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A Day In The City

Happiness is the initial realization upon waking that you do not have to work that night.
I don't have a lot of food left; I'll barely make it through payday. But I have a little something saved up, so I decide to head out; hit the local grocer and pick up some ramen, just to cover my ass.

It's different, though; I wake and within minutes, I'm on my feet. Pushed by the unseen force, I get dressed quickly and am on my way out the door, where ten minutes earlier, I was sound asleep. I don't question moments like these; I just go with them.

Sure enough, it's Saturday, it's a little warmer than I expected, and there is another festival downtown. I wonder if, weather permitting, there's a festival every weekend.

The last couple of days haven't been good. This morning, I wake up to find a contract canceled, and yesterday, I ended things with Samantha. Some people saw it as inevitable, but I was tired of causing her pain, and tired of not being good enough. I actually allowed myself to fall for this girl so hard that I have a hard time remembering Julie's last name now. I really thought she was it. I still do.

These events pass through my mind as I navigate whatever it is Jeff City has going on this week. There's a tap dancing family/group or something that has a a lot of people's attention, but the aura of something in this crowd is of the gifts I missed was the ability to sense everyone by life force, but it only seems to work when I'm single. It usually frightens people I'm with, so I subconsciously repress.

But amid the auras of the young and old, there is something familiar, bright, and radiant that stands out atop the sea of humanity. Drawn to it, I walk towards it...and find a booth advertising free martial arts lesson for children. The practitioners are dressed in coal-black gi's reminiscent of those who practice aikido, and I realize, looking at the children who practice bo-jitsu, that they are the source of the aura I felt.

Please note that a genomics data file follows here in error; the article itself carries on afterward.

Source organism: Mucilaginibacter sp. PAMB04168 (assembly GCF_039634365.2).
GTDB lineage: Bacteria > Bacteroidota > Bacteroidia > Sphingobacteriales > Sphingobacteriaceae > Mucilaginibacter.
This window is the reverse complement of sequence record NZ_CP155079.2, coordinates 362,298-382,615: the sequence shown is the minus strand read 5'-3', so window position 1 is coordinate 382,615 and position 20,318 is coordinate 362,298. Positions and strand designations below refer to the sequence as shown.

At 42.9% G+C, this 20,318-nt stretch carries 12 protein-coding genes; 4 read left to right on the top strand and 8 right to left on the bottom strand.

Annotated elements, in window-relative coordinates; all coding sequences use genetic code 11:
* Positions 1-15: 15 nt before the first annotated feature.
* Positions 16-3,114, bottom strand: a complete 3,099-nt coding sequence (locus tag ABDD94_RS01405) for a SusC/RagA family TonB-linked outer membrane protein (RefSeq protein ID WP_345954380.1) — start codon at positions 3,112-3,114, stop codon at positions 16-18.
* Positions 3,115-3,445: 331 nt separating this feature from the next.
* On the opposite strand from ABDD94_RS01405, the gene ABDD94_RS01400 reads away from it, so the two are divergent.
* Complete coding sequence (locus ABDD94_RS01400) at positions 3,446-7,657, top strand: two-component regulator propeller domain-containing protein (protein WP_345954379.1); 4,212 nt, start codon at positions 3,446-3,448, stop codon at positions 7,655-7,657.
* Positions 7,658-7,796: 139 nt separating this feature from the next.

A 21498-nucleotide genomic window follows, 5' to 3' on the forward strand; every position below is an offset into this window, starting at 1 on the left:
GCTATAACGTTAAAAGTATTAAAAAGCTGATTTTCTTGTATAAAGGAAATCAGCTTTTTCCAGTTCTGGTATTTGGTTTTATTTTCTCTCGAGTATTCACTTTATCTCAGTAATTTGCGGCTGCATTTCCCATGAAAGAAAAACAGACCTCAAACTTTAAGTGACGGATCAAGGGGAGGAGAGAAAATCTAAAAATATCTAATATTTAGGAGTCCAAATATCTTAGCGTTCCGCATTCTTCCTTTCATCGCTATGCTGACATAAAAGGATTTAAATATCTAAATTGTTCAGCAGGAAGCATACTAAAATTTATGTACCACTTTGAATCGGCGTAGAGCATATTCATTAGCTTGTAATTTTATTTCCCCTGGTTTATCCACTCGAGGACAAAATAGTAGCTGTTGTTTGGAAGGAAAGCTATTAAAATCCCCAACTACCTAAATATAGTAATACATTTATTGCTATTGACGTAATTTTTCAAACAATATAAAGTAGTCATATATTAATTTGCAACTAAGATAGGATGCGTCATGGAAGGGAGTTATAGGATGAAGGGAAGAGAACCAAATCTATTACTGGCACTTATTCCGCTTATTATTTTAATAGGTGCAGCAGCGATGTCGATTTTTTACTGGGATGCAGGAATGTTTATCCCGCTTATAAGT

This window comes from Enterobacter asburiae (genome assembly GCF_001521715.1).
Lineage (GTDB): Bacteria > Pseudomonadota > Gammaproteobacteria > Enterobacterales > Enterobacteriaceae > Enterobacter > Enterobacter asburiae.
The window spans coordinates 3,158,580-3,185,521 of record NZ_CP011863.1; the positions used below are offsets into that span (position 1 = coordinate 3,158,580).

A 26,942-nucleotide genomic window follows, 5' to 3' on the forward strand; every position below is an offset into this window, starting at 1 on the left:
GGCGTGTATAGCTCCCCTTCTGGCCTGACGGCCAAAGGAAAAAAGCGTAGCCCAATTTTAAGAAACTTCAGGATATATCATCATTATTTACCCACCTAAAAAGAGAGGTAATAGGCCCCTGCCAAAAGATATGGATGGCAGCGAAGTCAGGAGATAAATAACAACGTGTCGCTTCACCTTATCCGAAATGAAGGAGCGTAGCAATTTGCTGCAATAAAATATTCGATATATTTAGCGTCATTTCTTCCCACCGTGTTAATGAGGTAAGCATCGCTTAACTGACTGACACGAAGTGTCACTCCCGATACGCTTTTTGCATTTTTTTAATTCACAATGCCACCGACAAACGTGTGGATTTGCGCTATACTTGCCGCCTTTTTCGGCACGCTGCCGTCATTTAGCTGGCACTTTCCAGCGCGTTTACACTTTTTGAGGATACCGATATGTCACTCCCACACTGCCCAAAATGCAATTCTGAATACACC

Amazing, I think. These kids are younger than my oldest, but they're stronger than some of my old opponents...stronger than I was at one point.
Indeed they are; they seamlessly link together stabbing gestures, twirls, and spins as mere ways to pass the time, with the efficiency and precision of those who devote their whole lives to the perfection of the art. I'm mesmerized, watching them laugh and joke as children, but play as martial artists. I make a mental note; I've never heard of the fighting style, but the man in charge of the booth possesses the aura of a master; there is a calm, quiet confidence about the unseeming man. If I saw him in street clothes, I probably wouldn't have felt much. I have yet to learn that trick, to keep my chi beneath the surface. But I'm getting better.
Eventually, I'll take a look at the school. Anyone who can do that to kids has to know what they're doing.

I wonder if that's why I felt so compelled to head uptown.
I enter the little grocer and quickly realize why I never shop there; their selection is fairly limited and they never have anything I like. Cool, I get to sit on my money, but food is still an issue...and I'd really like to know why He pushed me out the door. So I head back outside with eyes open and start looking for my answers.

Within a few feet, I come acorss several exhibits geared towards children and wonder how come I can't see--or feel--Sam or Dani.
Suddenly, almost subconsciously at first, and then openly, for the first time, I am scanning for Sam or Dani's presence. I realize I haven't done this as long as I've known her.

This festival is right up her alley, something she would bring Dani too and spend hours looking at all the little knick-knacks.
All the girls I've ever dated, all the endless chasing and searching, only Sam came along and eclipsed all of them, including Drea or Julie. No one else balanced me out so completely, and I was genuinely convinced that after so many years of hitting and missing, not just with girls, but with life in general, that she was it; the one. I still believe it.

But as I pass through the festival, I can neither see, nor hear or feel her. I think Dani would've called me out had she seen me.
As I prepare to leave, in the continuing drama that is my life, I catch a glimpse of something, only a flicker, as a candle burning it's brightest just before it goes out, and I turn and look. Three Days Grace in my ear; "Maybe we'll turn it all around cause it's not too late. It's never too late."

I hope they're right.
But she's not here, and I'm not sure when or even if I'll ever see her again.
And so I head home...


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